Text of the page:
Buttercup Walk shines once again
Hundreds of participants attended the annual Buttercup Walk on a scorching Sunday in June, to raise money for improving patient care.
Patients, their friends and family, staff and members of the public took part in various activities including the 1km walk, bouncy castle and land train.
Peter Calder, this year's Buttercup Walk Chairman opened the event by introducing the jazz band from the Royal Academy School of Music, The Lydia Orange Quintet, and thanking everyone for supporting the RNOH.
Rosie Stolarski, Head of Fundraising said this year's event featured new attractions such as the climbing tower and pony rides both of which proved to be a great hit.
"The walk began at noon with plenty of support cheering on those taking part before the finishers were awarded their certificates and given some much needed water and fruit," she said.
"It was so encouraging, albeit a moving sight, to see many past and present patients with varying conditions undertaking this walk - ages ranged from three to 81.
"Watching these walkers really emphasised the significance of the work undertaken by the RNOH and the importance of raising invaluable funds for the charity."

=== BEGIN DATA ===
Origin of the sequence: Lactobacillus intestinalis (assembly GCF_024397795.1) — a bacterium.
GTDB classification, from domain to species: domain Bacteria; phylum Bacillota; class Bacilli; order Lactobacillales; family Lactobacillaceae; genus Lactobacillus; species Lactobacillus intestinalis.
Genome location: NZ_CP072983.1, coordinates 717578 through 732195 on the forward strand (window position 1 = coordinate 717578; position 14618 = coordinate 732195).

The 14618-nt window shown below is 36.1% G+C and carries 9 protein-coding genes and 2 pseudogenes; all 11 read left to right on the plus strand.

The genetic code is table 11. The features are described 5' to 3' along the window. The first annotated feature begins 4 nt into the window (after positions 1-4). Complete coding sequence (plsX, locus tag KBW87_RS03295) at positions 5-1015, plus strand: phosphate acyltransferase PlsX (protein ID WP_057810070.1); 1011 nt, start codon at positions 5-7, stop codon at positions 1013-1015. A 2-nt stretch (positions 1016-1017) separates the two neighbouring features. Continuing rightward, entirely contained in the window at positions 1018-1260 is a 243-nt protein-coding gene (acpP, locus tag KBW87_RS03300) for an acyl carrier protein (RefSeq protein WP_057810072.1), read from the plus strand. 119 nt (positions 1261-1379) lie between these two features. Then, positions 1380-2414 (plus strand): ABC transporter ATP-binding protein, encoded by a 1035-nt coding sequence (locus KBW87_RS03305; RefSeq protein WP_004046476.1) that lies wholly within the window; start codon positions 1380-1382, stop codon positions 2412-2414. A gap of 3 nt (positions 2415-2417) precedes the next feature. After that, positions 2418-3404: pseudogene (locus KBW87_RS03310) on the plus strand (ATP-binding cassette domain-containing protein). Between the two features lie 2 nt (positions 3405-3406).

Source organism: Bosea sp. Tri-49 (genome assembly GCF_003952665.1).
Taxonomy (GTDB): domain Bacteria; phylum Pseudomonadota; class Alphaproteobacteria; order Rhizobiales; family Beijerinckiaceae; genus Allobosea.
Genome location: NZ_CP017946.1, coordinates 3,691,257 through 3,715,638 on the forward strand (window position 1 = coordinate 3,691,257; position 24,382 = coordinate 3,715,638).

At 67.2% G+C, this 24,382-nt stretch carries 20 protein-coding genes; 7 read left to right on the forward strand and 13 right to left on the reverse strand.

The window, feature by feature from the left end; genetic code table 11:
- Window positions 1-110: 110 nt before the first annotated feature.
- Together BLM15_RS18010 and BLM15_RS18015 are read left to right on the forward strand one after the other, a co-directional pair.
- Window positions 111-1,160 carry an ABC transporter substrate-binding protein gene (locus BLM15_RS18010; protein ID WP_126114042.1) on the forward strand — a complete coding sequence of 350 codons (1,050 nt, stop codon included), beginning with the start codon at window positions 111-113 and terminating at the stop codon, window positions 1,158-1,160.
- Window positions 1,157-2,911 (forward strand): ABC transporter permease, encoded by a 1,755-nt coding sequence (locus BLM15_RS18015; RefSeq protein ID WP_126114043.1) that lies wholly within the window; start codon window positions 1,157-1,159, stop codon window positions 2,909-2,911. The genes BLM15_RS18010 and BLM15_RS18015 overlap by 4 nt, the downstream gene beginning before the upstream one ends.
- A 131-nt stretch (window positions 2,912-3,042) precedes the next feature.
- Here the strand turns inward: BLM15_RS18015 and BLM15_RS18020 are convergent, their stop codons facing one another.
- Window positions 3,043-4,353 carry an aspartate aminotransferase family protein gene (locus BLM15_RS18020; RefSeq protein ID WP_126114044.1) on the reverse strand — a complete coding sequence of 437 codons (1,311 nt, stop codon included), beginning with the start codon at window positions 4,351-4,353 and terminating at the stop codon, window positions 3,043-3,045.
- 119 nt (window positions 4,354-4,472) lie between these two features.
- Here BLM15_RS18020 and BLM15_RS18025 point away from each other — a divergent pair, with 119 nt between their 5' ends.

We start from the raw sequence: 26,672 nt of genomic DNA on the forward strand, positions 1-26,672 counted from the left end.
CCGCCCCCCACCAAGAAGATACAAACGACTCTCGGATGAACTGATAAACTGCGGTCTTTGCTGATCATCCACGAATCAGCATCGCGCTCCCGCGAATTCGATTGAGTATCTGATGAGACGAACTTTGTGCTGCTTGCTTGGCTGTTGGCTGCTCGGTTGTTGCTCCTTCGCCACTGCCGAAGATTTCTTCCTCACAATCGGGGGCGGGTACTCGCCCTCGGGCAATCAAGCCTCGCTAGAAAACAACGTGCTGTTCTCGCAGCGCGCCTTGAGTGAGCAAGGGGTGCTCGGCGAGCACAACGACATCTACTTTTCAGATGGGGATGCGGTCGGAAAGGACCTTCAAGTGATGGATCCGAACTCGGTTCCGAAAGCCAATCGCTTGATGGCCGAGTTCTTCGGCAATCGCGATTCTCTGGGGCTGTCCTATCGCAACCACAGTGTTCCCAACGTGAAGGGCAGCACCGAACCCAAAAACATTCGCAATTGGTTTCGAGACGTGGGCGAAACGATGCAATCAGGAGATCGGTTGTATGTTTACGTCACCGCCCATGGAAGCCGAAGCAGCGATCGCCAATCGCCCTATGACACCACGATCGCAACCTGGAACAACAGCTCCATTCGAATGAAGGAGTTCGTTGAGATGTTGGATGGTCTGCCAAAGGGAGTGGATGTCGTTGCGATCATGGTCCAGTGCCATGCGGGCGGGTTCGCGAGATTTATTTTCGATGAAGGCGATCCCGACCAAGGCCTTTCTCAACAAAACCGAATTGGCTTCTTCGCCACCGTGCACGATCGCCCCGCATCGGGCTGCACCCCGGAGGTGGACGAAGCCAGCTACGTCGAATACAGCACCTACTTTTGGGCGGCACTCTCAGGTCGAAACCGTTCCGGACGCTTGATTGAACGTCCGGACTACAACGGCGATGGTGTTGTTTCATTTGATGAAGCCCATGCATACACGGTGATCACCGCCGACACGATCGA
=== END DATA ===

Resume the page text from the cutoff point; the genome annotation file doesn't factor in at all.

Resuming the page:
This year, the raffle raised more than £2,000 and there was lots of positive feedback.
She added: "We would like to thank everyone that volunteered their time and worked so hard to ensure that the day was such a success.
"A huge thank you to our top stall holders - Sheila Pillai's cake stall, which made £246 and Nina Ghodrati's accessories stall, which raised £170. Well done ladies! Most of all we would like to thank our walkers for participating; to date we are still receiving sponsorship money."
Feedback from those who attended this year's Buttercup Walk
"The Buttercup Walk means so much to my family as, without the RNOH, my five year old daughter wouldn't be doing any walking at all, having been treated throughout the whole of her first year for bilateral talipes - 'club feet'."
"After my bi-lateral double knee replacement I was upright and I could walk normally again - no more wheelchair and walking sticks. To share the walk with children with their customised wheelchairs, walking sticks and prostheses is a heart warming and humbling experience. To help raise funds for this worthy cause is the least I can do - they gave me my life back."
Jennifer Le Quesne
"I have being doing the Buttercup Walk for many years, both on foot and in my wheelchair. I go every year to show my support and give my thanks to Mr Nejad and his team for helping me to get where I am today - on my feet. Thanks again for all the continued support the hospital gives to me."
Adam Simpson, aged 13